ALTERNATIVE DOCTOR, LLC
Psoriasis is a skin disorder that appears as raised reddish-pink areas covered with silvery scales and red borders. Psoriasis most commonly appears on the scalp elbows knees groin and lower back. It "comes and goes and may appear as a few spots or involve large areas. It is not contagious, either to other body parts or other people. More than 6 million people in the United States have psoriasis, which is seen in both sexes and all age groups. It can be triggered by emotional stress and can run in families. Severe cases can be physically painful and emotionally traumatic due to its unsightly appearance. Approximately 10 percent of psoriasis sufferers develop psoriatic arthritis, a painful arthritic condition.
Signs and Symptoms
The following are symptoms of psoriasis.
What Causes It?
The cause of psoriasis is uncertain but researchers do know that it involves a higher-than-normal rate of skin-cell production. Dead skin cells accumulate and form thick patches. Several underlying factors may trigger the disorder or flare-ups including the following.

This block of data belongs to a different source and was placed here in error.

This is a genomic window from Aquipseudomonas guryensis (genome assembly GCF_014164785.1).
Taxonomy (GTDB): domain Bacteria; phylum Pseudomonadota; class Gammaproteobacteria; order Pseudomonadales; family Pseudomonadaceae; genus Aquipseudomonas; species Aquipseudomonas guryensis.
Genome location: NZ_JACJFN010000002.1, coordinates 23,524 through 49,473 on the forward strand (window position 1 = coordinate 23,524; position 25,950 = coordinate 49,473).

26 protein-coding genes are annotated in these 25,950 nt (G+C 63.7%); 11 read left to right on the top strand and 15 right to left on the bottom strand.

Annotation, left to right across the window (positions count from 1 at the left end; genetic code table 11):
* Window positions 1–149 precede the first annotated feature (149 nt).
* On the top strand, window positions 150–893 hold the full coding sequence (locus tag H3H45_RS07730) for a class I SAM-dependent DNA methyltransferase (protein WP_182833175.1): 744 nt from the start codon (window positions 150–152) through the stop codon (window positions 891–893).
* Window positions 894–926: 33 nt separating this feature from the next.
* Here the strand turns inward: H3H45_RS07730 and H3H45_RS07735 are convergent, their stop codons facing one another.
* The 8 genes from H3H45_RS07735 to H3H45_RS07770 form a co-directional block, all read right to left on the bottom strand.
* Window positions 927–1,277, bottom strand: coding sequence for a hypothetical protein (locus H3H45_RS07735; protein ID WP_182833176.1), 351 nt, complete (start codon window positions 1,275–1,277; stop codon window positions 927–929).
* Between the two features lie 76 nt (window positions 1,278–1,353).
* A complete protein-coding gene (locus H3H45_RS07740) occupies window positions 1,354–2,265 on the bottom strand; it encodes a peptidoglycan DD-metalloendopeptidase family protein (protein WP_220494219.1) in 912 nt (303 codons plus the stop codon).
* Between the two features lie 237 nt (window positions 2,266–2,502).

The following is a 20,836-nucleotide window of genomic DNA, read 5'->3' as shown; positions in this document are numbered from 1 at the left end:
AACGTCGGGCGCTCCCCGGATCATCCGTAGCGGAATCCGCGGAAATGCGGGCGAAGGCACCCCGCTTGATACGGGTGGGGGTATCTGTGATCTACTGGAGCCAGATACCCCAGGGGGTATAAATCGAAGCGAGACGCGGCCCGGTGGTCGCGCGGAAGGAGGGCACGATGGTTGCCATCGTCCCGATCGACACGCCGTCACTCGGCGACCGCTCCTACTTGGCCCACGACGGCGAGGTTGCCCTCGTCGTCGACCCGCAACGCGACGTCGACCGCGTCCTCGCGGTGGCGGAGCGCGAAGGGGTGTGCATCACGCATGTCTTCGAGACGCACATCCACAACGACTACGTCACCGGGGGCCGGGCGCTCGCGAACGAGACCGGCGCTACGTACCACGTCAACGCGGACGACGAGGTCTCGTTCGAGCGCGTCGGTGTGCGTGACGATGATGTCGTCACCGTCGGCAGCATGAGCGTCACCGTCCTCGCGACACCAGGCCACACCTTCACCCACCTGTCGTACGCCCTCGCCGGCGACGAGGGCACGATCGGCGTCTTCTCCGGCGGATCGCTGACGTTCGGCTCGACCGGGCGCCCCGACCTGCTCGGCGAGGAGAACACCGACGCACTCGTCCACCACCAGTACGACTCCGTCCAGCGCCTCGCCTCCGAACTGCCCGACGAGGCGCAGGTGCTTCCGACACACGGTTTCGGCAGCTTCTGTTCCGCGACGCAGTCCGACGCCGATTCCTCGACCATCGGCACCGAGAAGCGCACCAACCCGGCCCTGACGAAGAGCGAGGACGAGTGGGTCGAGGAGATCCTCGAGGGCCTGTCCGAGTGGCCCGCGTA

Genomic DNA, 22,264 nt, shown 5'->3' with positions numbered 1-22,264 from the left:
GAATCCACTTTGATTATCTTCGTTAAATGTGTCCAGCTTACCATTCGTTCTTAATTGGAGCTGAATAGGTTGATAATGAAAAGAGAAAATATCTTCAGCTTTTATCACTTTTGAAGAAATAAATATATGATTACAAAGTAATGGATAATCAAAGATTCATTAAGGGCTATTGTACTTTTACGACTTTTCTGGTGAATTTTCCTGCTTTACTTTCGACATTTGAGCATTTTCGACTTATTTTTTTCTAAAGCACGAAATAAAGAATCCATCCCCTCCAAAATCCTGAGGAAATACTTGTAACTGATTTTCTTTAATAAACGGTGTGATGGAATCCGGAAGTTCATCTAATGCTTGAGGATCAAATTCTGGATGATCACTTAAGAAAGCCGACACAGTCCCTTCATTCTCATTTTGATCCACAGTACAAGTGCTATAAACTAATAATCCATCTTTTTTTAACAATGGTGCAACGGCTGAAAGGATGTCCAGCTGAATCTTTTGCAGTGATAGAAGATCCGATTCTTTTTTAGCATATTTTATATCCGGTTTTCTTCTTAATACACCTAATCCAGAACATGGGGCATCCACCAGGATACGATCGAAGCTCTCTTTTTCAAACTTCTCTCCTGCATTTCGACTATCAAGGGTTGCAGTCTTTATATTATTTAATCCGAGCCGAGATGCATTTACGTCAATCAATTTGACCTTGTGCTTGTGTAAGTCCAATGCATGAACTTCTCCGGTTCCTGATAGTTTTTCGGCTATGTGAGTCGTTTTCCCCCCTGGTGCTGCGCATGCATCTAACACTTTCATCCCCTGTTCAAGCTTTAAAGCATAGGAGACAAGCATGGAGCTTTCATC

What to Expect at Your Provider's Office
Your health care provider will examine your skin and ask questions about your physical and emotional health. You may need a blood test to check levels of calcium zinc and certain other elements.
It is important to eat a healthy diet and avoid foods that trigger your psoriasis. Be sure to include vitamin and mineral supplements in your diet. Your provider will prescribe oral and topical medications to relieve pain and heal sores. Solar and ultraviolet (UV) light therapies also are helpful.
Topical creams include the following.
Systemic drugs are taken orally and are used for more severe conditions.
Over the Counter
Complementary and Alternative Therapies
You may benefit from mind/body therapies and stress management. Exercise can help too as can drinking plenty of water.
Herbs may be used as dried extracts (capsules powders teas) glycerites (glycerine extracts) or tinctures (alcohol extracts). Teas should be made with 1 tsp. herb per cup of hot water. Steep covered 5 to 10 minutes for leaf or flowers and 10 to 20 minutes for roots.
Mix equal parts of the above herbs and use 1 cup tea three times per day or 30 to 60 drops tincture three times per day. This is especially effective if sipped. Take 5 to 15 minutes before meals to stimulate digestion. Coleus (Coleus forskohlii) (tincture 1 ml three times a day) has been used historically for psoriasis.
Topical creams may relieve discomfort. Chickweed (Stellaria media) relieves itching and marigold (Calendula officinalis) speeds healing of open lesions.
Be aware that homeopathic treatment of skin problems can result in an initial worsening before resolution.
See your provider regularly until your psoriasis is under control.
In pregnancy oral medications can be damaging to a fetus and topical creams can be absorbed into the bloodstream.
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